With you, Armenia

A concert in Jerusalem commemorates the Centennial of the Armenian Genocide.

By MAXIM REIDER
February 25, 2015 11:53
1 minute read.
The Jerusalem Symphony Orchestra

The Jerusalem Symphony Orchestra and Andres Mustonen. (photo credit: SASSON TIRAM)

A special concert will take place on March 5 at the Jerusalem Theatre. The Jerusalem Symphony Orchestra, under the baton of internationally acclaimed Estonian violinist cum conductor Andres Mustonen, will perform a program dedicated to the commemoration of the Centennial of the Armenian Genocide. The JSO, in collaboration with the music festival Perspectives in Yerevan (Armenia), will perform music written by the foremost Armenian composers, as well as Beethoven’s “Eroica” Symphony.

Veteran Armenian composer Stepan Rostomyan explains that the performance in Jerusalem is the first in a series of international concerts.

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“The Centennial of the Armenian Genocide will be noted by remarkable concerts all over the world,” he says. “Two dozen renowned musicians will give memorial concerts in the world’s most prestigious concert halls through a series of concerts under the title “With you, Armenia,” which will start in Israel. Further venues include St. John Church in Tallinn; the Beaux Arts Palace in Brussels; the Mariinsky Theatre in St. Petersburg; Carnegie Hall in New York; Santa Cecilia Hall in Rome; Cadogan Hall in London; and Musikverein Hall in Vienna. The roster of top-class musicians includes the Belgium National and La Scala philharmonic orchestras; the Royal Philharmonic and Mariinsky symphony orchestras; Camerata Salzburg; conductors Valery Gergiev, Pinchas Zukerman, George Pehlivanian and John Axelrod; and soloists Evgeny Kissin, Maxim Vengerov, Mischa Maisky, Julian Rachlin and Sergei Nakariakov.”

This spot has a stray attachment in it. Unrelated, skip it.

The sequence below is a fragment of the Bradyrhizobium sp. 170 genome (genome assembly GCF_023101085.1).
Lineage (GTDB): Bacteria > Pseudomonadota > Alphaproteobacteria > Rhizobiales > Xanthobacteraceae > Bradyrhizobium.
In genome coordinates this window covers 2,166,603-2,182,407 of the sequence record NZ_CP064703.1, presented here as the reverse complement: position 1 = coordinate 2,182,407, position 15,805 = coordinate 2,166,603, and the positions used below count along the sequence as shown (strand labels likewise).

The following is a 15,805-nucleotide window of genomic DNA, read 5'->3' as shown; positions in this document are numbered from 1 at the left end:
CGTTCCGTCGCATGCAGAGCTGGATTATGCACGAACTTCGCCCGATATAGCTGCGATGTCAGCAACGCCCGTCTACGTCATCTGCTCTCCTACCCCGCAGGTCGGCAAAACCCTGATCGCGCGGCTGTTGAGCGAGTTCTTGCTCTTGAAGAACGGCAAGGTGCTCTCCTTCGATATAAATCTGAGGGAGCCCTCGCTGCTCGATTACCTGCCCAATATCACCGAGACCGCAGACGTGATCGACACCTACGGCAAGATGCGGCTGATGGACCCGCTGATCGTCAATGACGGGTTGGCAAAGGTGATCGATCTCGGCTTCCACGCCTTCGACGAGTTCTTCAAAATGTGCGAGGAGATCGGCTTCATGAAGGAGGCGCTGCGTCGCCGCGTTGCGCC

In regard to the Armenian Genocide, Rostomyan says that this tragic page in his people’s history is a wound that every Armenian bears in his/her heart.

“This was not only the loss of human lives but also of our cities, which are now in Turkey, and of our cultural monuments that were destroyed,” he says.

He stresses, “I have nothing against the Turkish people; I have musician friends in Turkey. But the world – and Turkey in particular on the governmental level – has to accept the fact that this terrible thing happened at all. Otherwise, it can be repeated – and that is the fear that every Armenian feels.”

The program features the following pieces: Komitas’s Fragments from Liturgy (arranged for violin and orchestra by Andres Mustonen); Rostomyan’s Fourth Symphony; Adagio from the ballet Spartacus by Aram Khachaturian; and Beethoven’s Symphony No. 3, “Eroica.”

March 5 at 8 p.m. at the Jerusalem Theatre. NIS 80-NIS 100. For tickets: 1-700-704-000 or www.jso.co.il


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